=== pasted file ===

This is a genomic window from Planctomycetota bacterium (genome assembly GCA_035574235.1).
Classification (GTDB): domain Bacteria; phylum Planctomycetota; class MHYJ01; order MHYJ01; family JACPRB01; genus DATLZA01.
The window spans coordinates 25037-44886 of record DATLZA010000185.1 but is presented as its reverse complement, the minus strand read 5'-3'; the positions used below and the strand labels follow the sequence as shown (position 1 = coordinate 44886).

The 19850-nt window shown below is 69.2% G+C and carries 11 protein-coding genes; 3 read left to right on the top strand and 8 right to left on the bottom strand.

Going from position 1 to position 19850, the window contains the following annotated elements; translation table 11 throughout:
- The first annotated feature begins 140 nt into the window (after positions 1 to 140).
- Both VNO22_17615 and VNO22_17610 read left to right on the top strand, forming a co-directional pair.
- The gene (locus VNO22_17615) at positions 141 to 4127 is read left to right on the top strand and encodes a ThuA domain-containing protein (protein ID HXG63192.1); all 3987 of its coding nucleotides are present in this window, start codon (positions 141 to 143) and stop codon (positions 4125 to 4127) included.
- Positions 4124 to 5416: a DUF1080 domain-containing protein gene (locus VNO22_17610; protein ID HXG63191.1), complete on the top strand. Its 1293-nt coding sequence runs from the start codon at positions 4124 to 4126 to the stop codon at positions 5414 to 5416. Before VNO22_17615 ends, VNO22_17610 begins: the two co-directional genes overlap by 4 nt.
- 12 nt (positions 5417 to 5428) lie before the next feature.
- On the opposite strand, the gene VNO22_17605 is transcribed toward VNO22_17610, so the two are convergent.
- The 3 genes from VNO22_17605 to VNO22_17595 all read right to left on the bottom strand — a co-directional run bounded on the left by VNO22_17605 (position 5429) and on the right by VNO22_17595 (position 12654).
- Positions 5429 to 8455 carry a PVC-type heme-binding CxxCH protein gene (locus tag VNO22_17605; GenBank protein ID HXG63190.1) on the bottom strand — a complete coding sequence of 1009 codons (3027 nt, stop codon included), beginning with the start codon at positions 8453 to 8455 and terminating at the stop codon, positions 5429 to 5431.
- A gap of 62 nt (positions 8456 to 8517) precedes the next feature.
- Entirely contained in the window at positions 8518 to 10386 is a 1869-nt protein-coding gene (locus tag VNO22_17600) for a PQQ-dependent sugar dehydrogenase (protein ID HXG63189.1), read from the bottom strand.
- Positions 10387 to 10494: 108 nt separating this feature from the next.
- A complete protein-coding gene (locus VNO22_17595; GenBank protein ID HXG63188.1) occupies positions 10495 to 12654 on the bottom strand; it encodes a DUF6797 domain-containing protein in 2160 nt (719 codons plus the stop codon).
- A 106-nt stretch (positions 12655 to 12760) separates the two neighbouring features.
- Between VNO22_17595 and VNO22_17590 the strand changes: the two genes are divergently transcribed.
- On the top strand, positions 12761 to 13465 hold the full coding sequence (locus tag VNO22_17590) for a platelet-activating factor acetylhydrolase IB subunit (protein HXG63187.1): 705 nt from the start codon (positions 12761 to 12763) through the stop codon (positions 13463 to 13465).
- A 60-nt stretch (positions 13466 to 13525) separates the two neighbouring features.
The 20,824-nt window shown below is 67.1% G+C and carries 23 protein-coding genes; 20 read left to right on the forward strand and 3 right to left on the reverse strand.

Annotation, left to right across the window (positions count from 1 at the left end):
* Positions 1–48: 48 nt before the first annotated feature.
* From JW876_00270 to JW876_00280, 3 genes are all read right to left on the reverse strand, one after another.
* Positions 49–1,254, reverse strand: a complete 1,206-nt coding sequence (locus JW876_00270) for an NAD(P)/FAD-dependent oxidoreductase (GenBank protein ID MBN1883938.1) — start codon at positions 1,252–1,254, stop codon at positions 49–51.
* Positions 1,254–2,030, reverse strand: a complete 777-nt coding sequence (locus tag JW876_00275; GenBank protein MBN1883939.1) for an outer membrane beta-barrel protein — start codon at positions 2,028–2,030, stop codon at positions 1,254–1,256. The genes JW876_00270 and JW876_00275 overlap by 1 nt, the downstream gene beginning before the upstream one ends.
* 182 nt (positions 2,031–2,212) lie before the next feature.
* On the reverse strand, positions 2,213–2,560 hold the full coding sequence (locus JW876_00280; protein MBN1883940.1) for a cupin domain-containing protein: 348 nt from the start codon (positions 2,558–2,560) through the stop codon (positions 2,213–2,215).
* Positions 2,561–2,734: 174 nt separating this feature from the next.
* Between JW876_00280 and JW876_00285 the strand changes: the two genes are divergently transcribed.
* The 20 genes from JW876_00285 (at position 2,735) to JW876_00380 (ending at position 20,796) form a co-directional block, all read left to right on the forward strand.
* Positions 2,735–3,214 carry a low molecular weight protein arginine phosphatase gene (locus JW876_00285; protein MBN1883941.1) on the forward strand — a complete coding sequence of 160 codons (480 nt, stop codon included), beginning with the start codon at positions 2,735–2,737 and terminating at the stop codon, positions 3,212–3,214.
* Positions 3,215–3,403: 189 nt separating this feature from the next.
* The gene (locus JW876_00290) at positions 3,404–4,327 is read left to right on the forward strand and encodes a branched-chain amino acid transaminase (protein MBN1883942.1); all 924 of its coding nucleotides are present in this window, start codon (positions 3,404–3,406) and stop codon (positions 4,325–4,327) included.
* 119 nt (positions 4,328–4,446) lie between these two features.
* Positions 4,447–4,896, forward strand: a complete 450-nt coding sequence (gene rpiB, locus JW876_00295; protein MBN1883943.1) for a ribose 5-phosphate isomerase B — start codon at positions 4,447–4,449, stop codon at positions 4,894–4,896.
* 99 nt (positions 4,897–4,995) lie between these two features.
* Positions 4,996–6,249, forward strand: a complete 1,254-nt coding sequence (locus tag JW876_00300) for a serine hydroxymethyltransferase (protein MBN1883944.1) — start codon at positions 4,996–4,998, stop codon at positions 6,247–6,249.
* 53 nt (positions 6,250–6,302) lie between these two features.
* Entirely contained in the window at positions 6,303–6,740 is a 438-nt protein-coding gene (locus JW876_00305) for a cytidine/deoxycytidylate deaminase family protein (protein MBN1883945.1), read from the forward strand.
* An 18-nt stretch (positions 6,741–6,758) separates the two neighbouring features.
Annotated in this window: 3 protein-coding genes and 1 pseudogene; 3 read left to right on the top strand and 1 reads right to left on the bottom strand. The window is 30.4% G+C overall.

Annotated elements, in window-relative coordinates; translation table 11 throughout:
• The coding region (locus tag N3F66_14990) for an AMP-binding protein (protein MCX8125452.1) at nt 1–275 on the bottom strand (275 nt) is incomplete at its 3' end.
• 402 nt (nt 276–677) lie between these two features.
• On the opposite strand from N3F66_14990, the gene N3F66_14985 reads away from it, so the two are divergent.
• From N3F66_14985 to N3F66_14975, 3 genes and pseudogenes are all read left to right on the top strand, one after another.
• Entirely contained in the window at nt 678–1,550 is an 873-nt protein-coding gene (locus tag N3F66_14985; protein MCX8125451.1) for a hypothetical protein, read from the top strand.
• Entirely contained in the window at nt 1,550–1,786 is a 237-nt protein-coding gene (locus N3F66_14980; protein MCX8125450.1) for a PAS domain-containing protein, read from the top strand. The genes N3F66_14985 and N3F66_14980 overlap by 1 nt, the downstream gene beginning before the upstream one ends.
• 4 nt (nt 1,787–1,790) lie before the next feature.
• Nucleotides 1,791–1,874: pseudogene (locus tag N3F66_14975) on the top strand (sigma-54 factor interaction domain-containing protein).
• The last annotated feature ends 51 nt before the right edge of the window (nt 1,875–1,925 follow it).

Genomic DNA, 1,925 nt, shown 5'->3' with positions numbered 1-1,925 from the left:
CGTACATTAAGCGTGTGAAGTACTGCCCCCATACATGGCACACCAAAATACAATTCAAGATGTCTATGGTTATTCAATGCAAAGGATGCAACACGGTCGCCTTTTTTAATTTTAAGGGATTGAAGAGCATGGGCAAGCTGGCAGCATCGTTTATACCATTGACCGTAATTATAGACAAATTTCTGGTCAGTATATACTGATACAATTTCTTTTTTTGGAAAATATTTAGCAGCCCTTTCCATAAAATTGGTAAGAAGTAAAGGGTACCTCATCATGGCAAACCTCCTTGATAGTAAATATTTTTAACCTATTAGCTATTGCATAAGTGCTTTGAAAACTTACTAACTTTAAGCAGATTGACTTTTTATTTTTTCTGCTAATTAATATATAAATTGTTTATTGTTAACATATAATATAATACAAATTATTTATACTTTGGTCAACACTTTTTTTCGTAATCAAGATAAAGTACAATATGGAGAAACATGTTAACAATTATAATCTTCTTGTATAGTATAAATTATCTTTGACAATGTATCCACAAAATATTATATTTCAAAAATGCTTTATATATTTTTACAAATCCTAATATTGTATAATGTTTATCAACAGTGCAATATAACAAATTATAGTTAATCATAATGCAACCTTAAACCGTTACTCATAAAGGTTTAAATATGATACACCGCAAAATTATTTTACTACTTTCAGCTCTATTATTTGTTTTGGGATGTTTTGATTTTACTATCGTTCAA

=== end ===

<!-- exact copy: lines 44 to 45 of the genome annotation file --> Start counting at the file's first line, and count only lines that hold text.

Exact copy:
Annotated elements, in window-relative coordinates; translation table 11 throughout:
• The coding region (locus tag N3F66_14990) for an AMP-binding protein (protein MCX8125452.1) at nt 1–275 on the bottom strand (275 nt) is incomplete at its 3' end.